If you are under 30, you should be aware of the big magic that compound interest can perform for you. If you put 20,500 in a roth at 26 and get average returns, you could retire with a million smackers. You could fare better in retirement by putting that away now and forgetting about it until you're 65 than someone who starts saving for retirement at 40 (when most people do) and puts away a LOT more money.

You weren't expecting it, so you could just sock it away pretty painlessly and be really, really glad you did when you get to be 65.

Check out the Motley Fool's retirement articles. They have some pretty solid advice.
posted by jennyjenny at 3:24 PM on January 26, 2008 [1 favorite]

I would expect an hour with a tax accountant rather than a financial planner would be more beneficial. Just guessing.
posted by gjc at 3:42 PM on January 26, 2008

Seconding seeing a tax accountant, given the financial goals you've stated.

$25,000 may sound like a lot, but it won't even cover two semesters' out-of-state tuition at some universities. Because most master's programs are unfunded, many students rack up credit card debt during their graduate studies (financial aid only goes so far). So having some of the money on hand might be wiser than locking it all up in a retirement account.
posted by needled at 4:50 PM on January 26, 2008

Financial Planners are pretty useless- everything they're going to tell you is already listed here, and they're going to push more products on you "oh, what about life insurance??".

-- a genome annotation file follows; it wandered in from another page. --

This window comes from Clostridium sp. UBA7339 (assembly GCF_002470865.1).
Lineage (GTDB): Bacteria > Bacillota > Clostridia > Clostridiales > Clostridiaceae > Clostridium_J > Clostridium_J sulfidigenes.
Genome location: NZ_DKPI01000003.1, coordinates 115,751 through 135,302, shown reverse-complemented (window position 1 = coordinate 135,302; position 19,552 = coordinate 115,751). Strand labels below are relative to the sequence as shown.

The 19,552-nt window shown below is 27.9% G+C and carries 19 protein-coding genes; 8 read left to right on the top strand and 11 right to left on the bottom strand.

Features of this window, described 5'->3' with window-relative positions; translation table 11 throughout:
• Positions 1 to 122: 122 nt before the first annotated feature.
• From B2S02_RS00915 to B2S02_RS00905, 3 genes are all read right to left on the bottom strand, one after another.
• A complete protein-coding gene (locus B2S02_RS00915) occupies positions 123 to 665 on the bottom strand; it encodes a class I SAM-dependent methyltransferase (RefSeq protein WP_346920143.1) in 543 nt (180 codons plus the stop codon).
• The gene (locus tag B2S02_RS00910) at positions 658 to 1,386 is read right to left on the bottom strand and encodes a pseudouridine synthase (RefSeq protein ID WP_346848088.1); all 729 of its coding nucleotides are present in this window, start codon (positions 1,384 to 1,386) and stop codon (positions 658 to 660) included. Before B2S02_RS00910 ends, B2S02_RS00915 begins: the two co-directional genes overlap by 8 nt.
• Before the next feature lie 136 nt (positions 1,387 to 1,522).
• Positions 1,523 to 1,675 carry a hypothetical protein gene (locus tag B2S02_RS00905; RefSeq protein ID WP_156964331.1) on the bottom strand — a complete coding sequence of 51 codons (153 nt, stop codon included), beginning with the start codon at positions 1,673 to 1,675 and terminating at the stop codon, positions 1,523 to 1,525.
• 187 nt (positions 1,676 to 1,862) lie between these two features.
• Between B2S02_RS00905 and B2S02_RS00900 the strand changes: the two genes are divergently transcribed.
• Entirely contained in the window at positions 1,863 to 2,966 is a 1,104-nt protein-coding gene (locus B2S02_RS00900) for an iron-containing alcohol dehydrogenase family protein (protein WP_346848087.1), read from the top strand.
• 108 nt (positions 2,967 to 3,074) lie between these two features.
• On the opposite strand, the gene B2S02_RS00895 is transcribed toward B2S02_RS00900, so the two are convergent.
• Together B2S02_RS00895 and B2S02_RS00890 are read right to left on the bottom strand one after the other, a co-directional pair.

Considering you've probably already paid estate taxes on the money, the best way to avoid paying further taxes is just stashing it in a Roth. Max out the Roth (don't just put some). This year the limit is $4000, and I think next year it jumps up to $5000.

Use the Roth as your primary investment vehicle, as you will never pay taxes on that money ever again.

Once its in the Roth just put it in an Index fund and forget about it.

As for the remaining money (that's just chilling in your bank account until you put it in the Roth), I would just lock it up in CDs, and stagger it so that when the CD's expire, you can just put it in the Roth. This also prevents you from blowing it on something.

Of course this is assuming you've covered all your debts. If you need to cover some debt, I would still max out the Roth and just not do the CD's.

You should be able to cover 3- 4 years of max Roth IRA contributions, which will make a world of difference at the other end of the retirement tunnel.
posted by unexpected at 5:33 PM on January 26, 2008

No one has yet given you the good news. You do not owe any taxes on this money. It is not income to you and no tax has to be paid.
posted by megatherium at 8:19 PM on January 26, 2008

megatherium is right. I suggested a financial planner only because if you are completely new to investing, even opening a ROTH is intimidating and you'll end up doing it at your local bank which will likely only have sucky funds to invest it in. Financial planners are good for education- that's what you're actually paying for. If you find a decent one, they'll be stoked to do it. Or maybe that's just us nerds. Anyway- if you're not inclined to try to sort through the zillion and one pages of investment advice online, paying for an hour's education will probably be a good investment.

If you are already comfortable with the basics of money, the posters above are completely correct, and you should skip all the professionals and do it yourself.

Just to clarify- ROTHs won't save you any taxes now. They'll save you huge amounts when you retire and get to pull the money out tax free. If you're desperate for the tax breaks now, do a regular IRA. That's not usually the best way to go, especially when you're years away from retirement, but it's your decision, and I don't know your situation.
posted by small_ruminant at 8:49 PM on January 26, 2008